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This 1979 classic, originally released on Ze Records, is a touchstone for not only the New York “no wave” scene of that time period, but for post-punk music in general. The combination of James Chance‘s James Brown-like vocals and Ornette Coleman-like sax squalls along with Jody Harris‘ funk-style guitar and future Bush Tetras guitarist Pat Place‘s otherwordly slide playing has been unmatched before or since. It’s worth noting, though, that this album was clearly an influence on then contemporary and later bands mixing punk with funk. Austin, Texas’ excellent Big Boys were one such band, citing this album as an inspiration for their debut Lp Where’s My Towel/Industry Standard and opening track “Designed to Kill” is, to my ears anyway, audibly an influence on The Minutemen and early Firehose. One can practically hear Firehose’s “Brave Captain” being born 7 years earlier. But influence aside, this is 28 minutes of the finest skronk you will ever hear and that is the real reason to track this down. Even when the tempo is brought down from its otherwise frantic pace, as on the slower “Anesthetic” and “Twice Removed,” the tension and intensity is still palpable. Sure, a later version of this album’s “Contort Yourself” (remixed by none other than August Darnell, aka Kid Creole) was all the rage later on (it was on the Disco Not Disco 3 compilation that was released in 2008), both in the early ’80s and during the NYC post-punk revival of the early ’00s when I would hear DJs spin it at art openings, but the version here just rages and is the definitive one in my opinion.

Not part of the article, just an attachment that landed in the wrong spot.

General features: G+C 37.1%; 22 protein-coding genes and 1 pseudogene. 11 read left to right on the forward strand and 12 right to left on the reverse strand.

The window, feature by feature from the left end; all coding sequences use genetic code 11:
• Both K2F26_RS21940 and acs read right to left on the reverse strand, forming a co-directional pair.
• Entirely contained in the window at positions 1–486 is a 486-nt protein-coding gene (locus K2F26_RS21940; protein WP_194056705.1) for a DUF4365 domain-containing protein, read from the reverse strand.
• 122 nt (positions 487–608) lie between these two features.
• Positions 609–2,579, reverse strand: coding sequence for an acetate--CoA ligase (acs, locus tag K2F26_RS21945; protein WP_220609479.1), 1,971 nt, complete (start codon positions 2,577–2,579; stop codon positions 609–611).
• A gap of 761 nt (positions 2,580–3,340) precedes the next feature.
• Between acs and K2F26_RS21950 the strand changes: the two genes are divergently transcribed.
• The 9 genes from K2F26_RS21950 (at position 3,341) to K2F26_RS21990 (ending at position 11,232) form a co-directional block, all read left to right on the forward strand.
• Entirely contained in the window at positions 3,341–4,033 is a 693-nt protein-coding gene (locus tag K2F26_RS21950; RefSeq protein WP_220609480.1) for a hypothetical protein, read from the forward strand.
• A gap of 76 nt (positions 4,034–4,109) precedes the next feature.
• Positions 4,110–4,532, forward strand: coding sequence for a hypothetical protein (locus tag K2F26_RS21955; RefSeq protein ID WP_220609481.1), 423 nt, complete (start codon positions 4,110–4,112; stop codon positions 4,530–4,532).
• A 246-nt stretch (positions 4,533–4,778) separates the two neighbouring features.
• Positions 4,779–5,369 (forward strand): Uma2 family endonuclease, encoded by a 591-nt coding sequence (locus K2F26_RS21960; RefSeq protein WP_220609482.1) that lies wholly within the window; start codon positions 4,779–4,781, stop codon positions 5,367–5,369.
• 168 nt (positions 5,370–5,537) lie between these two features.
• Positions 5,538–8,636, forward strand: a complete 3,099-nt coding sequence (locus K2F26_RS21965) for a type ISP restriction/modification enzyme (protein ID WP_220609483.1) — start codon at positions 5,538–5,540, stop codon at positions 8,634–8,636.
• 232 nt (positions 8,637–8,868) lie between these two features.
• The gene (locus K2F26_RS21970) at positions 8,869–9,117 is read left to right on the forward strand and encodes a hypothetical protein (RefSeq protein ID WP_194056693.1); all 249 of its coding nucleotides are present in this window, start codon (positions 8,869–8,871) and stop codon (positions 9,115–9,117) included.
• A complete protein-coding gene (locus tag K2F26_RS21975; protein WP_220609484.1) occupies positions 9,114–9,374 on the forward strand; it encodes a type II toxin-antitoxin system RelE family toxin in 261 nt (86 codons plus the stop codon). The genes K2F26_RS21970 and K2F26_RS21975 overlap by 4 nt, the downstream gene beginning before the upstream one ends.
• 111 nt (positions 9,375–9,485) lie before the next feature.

Now Futurismo ups the ante with a colored 180 gram vinyl edition with crisp, remastered sound, a booklet containing new, never-before-seen photos along with great new liner notes by Mr. Chance himself. It should be noted that the digital version increases the track total from the album’s original 9 tracks (this new version adds “Terminal City” and “Incorrigible” to the original running order) up to a whopping 19 tracks, outdoing every previous reissue of this album. The bonus tracks include all 4 tracks that were originally released for No New York, the 1978 Brian Eno-compiled sampler on Antilles that introduced the no wave scene to the larger world. This is the identical track listing to the 35th anniversary digital reissue that the True Groove label put out last year. Regardless, this is the definitive version of Buy. Even if you have a previous version of it, this is worth every penny.
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